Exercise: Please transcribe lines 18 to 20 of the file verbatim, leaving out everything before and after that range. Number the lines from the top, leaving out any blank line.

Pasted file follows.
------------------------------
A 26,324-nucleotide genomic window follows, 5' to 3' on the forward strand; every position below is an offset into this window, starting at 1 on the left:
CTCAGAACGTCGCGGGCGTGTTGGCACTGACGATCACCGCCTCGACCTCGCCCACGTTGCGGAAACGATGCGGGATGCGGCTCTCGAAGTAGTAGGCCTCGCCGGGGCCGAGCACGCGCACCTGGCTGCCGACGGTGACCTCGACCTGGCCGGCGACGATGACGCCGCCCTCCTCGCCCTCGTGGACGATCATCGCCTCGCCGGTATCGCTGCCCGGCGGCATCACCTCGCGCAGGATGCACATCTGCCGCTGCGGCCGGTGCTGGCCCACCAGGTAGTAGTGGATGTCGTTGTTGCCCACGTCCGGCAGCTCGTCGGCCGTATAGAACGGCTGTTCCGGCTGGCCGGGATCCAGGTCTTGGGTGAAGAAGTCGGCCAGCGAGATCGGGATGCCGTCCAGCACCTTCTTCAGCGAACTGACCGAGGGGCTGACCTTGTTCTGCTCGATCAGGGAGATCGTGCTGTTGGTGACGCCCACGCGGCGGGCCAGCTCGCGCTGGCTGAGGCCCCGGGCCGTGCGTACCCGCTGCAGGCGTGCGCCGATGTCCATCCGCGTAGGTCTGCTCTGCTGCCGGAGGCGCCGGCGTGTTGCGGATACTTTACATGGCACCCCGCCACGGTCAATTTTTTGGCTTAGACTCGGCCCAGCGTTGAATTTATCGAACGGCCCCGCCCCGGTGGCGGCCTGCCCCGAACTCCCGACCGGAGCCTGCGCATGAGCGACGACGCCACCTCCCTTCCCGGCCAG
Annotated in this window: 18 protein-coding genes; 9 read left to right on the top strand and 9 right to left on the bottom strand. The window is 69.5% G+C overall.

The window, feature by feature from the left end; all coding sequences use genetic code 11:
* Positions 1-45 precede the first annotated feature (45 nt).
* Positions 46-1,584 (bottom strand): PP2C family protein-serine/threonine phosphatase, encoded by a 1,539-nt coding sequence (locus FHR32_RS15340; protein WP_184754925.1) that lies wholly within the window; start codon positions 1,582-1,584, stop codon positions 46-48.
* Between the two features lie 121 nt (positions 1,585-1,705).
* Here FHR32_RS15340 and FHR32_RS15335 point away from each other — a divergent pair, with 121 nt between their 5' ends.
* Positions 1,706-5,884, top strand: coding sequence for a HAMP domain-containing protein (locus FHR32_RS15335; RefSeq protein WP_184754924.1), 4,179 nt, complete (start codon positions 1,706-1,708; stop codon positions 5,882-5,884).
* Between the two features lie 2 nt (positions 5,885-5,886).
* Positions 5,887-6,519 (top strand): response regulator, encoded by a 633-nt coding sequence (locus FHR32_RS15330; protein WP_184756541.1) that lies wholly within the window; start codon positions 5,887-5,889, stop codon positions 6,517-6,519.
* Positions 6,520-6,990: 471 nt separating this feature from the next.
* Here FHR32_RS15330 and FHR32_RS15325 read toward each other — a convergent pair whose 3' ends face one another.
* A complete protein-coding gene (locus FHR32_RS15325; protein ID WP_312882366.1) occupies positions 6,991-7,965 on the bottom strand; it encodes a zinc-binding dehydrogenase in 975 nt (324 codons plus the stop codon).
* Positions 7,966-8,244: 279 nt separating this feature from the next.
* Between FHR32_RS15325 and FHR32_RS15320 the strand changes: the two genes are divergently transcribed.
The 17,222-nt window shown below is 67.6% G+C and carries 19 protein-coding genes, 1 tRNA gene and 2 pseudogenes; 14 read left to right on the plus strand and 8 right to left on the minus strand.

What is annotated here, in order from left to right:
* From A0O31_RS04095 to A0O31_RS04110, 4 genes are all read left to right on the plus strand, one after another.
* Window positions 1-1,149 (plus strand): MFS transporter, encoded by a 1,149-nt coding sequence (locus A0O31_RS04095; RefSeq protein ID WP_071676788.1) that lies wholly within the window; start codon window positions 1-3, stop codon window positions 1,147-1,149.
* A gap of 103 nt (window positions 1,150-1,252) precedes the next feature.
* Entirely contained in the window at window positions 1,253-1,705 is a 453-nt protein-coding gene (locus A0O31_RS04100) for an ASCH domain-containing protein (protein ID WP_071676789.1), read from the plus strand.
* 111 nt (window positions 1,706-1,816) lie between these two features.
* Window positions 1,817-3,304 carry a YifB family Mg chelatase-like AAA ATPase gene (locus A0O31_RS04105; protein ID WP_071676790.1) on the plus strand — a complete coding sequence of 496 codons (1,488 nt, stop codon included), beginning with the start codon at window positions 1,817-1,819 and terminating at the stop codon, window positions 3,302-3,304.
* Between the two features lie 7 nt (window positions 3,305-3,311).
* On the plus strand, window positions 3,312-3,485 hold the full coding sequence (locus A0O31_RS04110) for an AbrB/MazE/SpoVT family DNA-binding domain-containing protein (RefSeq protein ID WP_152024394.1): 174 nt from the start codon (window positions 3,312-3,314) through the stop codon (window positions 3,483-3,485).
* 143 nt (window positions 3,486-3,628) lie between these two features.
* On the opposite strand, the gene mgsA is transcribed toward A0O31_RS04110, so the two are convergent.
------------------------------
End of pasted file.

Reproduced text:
What is annotated here, in order from left to right:
* From A0O31_RS04095 to A0O31_RS04110, 4 genes are all read left to right on the plus strand, one after another.
* Window positions 1-1,149 (plus strand): MFS transporter, encoded by a 1,149-nt coding sequence (locus A0O31_RS04095; RefSeq protein ID WP_071676788.1) that lies wholly within the window; start codon window positions 1-3, stop codon window positions 1,147-1,149.